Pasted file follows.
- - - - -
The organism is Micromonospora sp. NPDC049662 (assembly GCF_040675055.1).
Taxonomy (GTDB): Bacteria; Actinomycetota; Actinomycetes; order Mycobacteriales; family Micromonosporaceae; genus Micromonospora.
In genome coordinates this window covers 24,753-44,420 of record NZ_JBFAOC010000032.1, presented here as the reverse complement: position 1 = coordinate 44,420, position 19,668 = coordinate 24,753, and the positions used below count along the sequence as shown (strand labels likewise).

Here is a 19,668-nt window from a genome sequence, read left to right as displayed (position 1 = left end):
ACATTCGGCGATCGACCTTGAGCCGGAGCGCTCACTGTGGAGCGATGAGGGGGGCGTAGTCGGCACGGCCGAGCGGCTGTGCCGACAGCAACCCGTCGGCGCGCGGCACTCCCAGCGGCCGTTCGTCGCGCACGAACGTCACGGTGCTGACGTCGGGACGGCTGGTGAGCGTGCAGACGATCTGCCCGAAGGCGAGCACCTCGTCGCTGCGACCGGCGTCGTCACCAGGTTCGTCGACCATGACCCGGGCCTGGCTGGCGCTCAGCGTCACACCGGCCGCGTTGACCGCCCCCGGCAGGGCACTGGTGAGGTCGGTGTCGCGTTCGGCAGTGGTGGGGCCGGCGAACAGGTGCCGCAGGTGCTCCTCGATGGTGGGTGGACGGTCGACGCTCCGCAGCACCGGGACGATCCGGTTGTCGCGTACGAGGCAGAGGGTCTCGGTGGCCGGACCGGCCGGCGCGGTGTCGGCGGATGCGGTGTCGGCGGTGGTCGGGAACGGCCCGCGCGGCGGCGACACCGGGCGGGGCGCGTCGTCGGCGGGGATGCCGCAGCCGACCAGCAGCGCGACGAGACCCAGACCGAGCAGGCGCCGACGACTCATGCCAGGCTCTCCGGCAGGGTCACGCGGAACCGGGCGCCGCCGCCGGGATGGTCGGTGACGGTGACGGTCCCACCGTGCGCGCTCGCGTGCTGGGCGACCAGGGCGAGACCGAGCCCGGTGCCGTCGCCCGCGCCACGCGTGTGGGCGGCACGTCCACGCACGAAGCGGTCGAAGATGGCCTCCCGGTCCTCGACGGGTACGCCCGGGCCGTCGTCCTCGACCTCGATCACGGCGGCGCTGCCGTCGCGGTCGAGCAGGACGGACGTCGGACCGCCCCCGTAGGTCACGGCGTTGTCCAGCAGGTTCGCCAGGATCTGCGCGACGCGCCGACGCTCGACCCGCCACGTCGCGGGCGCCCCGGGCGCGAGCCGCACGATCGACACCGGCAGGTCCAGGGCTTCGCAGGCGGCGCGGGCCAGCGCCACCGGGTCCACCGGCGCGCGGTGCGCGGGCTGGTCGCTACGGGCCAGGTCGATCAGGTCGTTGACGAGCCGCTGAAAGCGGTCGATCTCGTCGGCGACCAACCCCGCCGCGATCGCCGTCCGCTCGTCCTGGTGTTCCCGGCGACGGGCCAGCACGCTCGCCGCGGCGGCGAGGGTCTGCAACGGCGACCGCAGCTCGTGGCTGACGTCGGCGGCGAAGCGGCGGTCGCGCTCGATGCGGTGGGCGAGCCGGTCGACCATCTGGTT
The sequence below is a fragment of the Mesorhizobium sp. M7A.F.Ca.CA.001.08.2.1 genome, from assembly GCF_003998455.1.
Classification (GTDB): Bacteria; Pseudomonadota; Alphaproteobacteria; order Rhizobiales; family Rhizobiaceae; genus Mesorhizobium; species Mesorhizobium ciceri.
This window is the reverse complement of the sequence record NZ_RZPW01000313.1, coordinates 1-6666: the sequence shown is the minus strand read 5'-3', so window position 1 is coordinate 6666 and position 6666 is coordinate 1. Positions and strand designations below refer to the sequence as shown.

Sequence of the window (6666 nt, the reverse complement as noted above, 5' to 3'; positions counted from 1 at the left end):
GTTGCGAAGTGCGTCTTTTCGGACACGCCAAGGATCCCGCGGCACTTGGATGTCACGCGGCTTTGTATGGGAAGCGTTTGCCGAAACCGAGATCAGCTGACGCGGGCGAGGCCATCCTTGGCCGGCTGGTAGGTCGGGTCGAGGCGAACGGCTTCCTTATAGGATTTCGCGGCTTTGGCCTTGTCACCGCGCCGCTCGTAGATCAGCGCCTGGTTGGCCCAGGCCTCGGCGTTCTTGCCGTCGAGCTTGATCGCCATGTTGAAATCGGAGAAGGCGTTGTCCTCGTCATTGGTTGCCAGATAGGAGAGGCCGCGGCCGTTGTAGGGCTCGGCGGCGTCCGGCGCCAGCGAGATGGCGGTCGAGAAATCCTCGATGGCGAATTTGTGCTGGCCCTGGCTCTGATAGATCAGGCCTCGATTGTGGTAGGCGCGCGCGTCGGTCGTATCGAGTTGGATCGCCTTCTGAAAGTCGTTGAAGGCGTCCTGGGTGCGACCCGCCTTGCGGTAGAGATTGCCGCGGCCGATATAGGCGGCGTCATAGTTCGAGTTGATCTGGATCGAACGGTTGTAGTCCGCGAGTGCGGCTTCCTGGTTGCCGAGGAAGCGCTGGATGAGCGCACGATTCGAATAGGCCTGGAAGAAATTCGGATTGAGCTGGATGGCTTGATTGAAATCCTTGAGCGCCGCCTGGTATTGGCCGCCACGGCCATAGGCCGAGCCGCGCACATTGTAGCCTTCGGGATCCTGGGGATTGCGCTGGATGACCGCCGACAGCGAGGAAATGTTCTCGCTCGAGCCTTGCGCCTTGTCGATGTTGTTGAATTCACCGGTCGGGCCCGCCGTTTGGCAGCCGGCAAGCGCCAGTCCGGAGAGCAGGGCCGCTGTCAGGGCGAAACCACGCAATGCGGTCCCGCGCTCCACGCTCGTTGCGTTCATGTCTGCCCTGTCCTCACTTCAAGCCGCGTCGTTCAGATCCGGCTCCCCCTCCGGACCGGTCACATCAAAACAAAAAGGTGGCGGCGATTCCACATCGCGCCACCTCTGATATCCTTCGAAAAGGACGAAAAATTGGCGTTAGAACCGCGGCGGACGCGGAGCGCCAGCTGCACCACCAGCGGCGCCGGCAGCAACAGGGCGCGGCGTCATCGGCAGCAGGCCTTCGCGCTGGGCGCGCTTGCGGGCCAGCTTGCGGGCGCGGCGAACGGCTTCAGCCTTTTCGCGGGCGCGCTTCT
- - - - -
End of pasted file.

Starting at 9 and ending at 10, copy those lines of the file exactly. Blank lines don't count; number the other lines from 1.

Sequence of the window (6666 nt, the reverse complement as noted above, 5' to 3'; positions counted from 1 at the left end):
GTTGCGAAGTGCGTCTTTTCGGACACGCCAAGGATCCCGCGGCACTTGGATGTCACGCGGCTTTGTATGGGAAGCGTTTGCCGAAACCGAGATCAGCTGACGCGGGCGAGGCCATCCTTGGCCGGCTGGTAGGTCGGGTCGAGGCGAACGGCTTCCTTATAGGATTTCGCGGCTTTGGCCTTGTCACCGCGCCGCTCGTAGATCAGCGCCTGGTTGGCCCAGGCCTCGGCGTTCTTGCCGTCGAGCTTGATCGCCATGTTGAAATCGGAGAAGGCGTTGTCCTCGTCATTGGTTGCCAGATAGGAGAGGCCGCGGCCGTTGTAGGGCTCGGCGGCGTCCGGCGCCAGCGAGATGGCGGTCGAGAAATCCTCGATGGCGAATTTGTGCTGGCCCTGGCTCTGATAGATCAGGCCTCGATTGTGGTAGGCGCGCGCGTCGGTCGTATCGAGTTGGATCGCCTTCTGAAAGTCGTTGAAGGCGTCCTGGGTGCGACCCGCCTTGCGGTAGAGATTGCCGCGGCCGATATAGGCGGCGTCATAGTTCGAGTTGATCTGGATCGAACGGTTGTAGTCCGCGAGTGCGGCTTCCTGGTTGCCGAGGAAGCGCTGGATGAGCGCACGATTCGAATAGGCCTGGAAGAAATTCGGATTGAGCTGGATGGCTTGATTGAAATCCTTGAGCGCCGCCTGGTATTGGCCGCCACGGCCATAGGCCGAGCCGCGCACATTGTAGCCTTCGGGATCCTGGGGATTGCGCTGGATGACCGCCGACAGCGAGGAAATGTTCTCGCTCGAGCCTTGCGCCTTGTCGATGTTGTTGAATTCACCGGTCGGGCCCGCCGTTTGGCAGCCGGCAAGCGCCAGTCCGGAGAGCAGGGCCGCTGTCAGGGCGAAACCACGCAATGCGGTCCCGCGCTCCACGCTCGTTGCGTTCATGTCTGCCCTGTCCTCACTTCAAGCCGCGTCGTTCAGATCCGGCTCCCCCTCCGGACCGGTCACATCAAAACAAAAAGGTGGCGGCGATTCCACATCGCGCCACCTCTGATATCCTTCGAAAAGGACGAAAAATTGGCGTTAGAACCGCGGCGGACGCGGAGCGCCAGCTGCACCACCAGCGGCGCCGGCAGCAACAGGGCGCGGCGTCATCGGCAGCAGGCCTTCGCGCTGGGCGCGCTTGCGGGCCAGCTTGCGGGCGCGGCGAACGGCTTCAGCCTTTTCGCGGGCGCGCTTCT